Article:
Common Core aims to remake pedagogy indirectly by the adoption of new forms of high-stakes student testing that will strongly encourage two basic reforms in the classroom: (1) Elevation of the intellectual content of the curriculum; (2) a form of instruction—often called “critical thinking”—that requires the student to solve problems more than to memorize material.

The payoff of the new-style instruction for both child and teacher would come with new—ideally national—tests in which the typical question would require the student to engage in sequential steps of reasoning from a given set of facts to a series of logical conclusions entailed by those facts. Feats of memory are to be less valued; analytical thinking is the thing. Both teacher and student would need a bit of intellectual refitting. So I understand the scheme.

Many states have at some earlier point committed themselves to the new regimen that Common Core will entail for both teacher and student. A few have since reneged; others have said no from the beginning, and have done so despite financial carrots offered by the feds. What individual states decide could be important to the whole project and indirectly to the future of subsidized parental choice.

Consider one example of the potential effects of this discord. If one state rejects the new test while another cooperates, how will admission policies of colleges adapt to the mixed scene? How will they judge applicants with such various forms of credentials: One will have taken some test required by the individual state—but not the Common Core; another will have taken the Common Core test but never been exposed to the grooming it presupposes; still another will, for 13 years, have gotten the full dose of critical thinking, presumably giving him an advantage on the test. Should the college treat all three uniformly—and what exactly could that mean?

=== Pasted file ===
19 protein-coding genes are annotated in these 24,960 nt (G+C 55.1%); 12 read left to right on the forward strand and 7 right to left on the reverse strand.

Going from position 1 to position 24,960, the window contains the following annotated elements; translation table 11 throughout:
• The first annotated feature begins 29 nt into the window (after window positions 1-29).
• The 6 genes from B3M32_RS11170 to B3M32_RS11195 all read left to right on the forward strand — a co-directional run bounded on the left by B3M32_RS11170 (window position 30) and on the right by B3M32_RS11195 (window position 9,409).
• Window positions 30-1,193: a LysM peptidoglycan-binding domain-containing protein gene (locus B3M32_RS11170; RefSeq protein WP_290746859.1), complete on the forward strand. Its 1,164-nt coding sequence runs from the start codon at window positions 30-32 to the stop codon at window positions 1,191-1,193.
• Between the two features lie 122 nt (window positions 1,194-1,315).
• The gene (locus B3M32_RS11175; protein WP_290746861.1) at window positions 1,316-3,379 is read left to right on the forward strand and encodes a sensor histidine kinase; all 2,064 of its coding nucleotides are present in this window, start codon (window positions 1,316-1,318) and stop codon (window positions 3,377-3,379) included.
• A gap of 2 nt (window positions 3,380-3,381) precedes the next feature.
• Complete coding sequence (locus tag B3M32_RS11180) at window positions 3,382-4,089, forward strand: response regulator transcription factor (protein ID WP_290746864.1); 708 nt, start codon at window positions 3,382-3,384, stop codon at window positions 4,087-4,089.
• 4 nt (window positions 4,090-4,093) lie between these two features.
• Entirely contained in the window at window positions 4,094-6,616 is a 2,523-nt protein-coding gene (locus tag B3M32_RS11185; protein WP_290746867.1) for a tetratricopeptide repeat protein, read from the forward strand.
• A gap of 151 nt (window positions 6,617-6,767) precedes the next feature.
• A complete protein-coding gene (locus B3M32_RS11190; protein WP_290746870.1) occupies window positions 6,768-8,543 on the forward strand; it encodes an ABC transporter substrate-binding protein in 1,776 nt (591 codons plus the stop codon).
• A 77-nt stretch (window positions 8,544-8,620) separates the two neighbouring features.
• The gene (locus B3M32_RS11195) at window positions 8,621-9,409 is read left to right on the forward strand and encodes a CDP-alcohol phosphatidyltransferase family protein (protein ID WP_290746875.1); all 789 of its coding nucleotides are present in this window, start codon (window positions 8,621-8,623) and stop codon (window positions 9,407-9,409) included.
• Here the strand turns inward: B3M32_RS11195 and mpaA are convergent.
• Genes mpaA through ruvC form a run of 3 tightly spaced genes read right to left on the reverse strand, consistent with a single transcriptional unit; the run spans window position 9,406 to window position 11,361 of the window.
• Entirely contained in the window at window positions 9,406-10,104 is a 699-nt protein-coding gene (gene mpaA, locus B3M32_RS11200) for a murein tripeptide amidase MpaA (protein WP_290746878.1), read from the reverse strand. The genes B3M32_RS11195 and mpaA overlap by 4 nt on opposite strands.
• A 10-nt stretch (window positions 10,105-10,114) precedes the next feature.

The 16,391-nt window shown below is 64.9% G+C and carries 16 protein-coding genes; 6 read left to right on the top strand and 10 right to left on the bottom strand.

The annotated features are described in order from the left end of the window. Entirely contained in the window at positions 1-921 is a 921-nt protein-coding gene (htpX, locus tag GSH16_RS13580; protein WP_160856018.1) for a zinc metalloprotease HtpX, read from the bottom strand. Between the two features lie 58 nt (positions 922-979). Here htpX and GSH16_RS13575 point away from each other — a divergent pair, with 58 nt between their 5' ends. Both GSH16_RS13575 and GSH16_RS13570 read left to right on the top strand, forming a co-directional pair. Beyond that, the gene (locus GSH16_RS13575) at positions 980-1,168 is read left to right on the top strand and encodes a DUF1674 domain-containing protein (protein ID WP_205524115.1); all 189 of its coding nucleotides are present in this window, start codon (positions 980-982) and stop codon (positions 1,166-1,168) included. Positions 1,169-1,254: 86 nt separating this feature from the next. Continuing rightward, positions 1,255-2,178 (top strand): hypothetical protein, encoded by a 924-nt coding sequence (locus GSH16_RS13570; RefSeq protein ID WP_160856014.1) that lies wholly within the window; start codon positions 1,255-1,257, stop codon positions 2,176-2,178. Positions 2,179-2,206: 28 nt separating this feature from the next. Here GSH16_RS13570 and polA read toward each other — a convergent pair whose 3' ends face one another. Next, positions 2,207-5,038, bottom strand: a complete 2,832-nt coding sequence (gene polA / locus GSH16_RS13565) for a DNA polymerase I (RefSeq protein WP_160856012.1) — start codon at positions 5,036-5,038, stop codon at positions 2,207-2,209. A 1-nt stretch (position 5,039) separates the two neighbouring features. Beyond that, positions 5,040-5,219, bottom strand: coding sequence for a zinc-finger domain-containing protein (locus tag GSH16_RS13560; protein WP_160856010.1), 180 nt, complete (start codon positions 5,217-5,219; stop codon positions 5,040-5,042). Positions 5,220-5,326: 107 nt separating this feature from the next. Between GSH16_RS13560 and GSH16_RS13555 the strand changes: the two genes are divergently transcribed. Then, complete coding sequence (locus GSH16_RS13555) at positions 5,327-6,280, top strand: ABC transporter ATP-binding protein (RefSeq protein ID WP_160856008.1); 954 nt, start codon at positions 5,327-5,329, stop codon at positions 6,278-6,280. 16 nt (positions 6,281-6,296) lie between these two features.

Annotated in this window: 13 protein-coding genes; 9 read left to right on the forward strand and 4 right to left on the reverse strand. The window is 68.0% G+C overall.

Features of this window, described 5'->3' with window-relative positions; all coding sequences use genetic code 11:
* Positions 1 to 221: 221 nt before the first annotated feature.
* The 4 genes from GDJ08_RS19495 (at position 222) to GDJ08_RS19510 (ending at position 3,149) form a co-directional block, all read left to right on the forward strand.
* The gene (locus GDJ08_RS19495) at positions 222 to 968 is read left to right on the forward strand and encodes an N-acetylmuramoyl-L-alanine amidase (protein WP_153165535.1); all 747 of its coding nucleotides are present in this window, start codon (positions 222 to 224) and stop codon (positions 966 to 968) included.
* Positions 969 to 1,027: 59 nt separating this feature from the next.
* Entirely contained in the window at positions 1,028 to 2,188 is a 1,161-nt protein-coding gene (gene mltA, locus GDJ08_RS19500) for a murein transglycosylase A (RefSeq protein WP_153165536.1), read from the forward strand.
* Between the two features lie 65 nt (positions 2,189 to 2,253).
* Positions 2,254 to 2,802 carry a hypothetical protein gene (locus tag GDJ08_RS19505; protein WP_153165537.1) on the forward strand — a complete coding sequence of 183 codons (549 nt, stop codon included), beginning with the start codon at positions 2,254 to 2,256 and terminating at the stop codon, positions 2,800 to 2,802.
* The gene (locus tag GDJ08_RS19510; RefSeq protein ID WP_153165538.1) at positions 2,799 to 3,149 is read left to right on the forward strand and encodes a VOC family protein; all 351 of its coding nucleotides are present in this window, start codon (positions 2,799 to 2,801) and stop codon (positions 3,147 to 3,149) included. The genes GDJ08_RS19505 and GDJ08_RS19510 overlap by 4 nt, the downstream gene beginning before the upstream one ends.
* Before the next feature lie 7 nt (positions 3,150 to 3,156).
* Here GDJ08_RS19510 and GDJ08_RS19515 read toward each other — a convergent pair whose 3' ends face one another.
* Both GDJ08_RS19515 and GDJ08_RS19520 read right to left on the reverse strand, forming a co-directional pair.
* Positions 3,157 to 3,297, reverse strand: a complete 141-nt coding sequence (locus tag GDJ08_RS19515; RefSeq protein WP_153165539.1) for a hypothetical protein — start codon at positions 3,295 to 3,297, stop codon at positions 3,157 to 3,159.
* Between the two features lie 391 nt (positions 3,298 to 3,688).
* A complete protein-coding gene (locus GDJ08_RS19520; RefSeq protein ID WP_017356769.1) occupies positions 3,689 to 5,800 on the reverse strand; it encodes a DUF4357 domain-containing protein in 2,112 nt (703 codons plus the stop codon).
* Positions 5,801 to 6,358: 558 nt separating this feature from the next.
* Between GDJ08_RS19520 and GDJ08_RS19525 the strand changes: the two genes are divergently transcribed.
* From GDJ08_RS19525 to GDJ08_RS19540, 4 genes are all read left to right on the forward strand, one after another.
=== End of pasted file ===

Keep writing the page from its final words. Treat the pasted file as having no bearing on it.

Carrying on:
And what of the private school graduate? His state may or may not require private schools to administer the Common Core test as a condition of certification—and/or of their right to accept and cash state scholarships. Though I would expect most private school graduates in general to do better than average on such a test, I am less confident about those who have attended off-beat or experimental schools focused on art, music or religious content, or who were taught at home. Will their chances for admission to a favored college be diminished by lower test scores? I don’t know the answer, but I can imagine that any responsible parent would weigh that question in assessing a school where teaching style and content may not prepare specifically for the test; and, of course, the school itself might be excluded from cashing parental subsidies.

Another implication troubles me even more and explains my title. Continue Reading →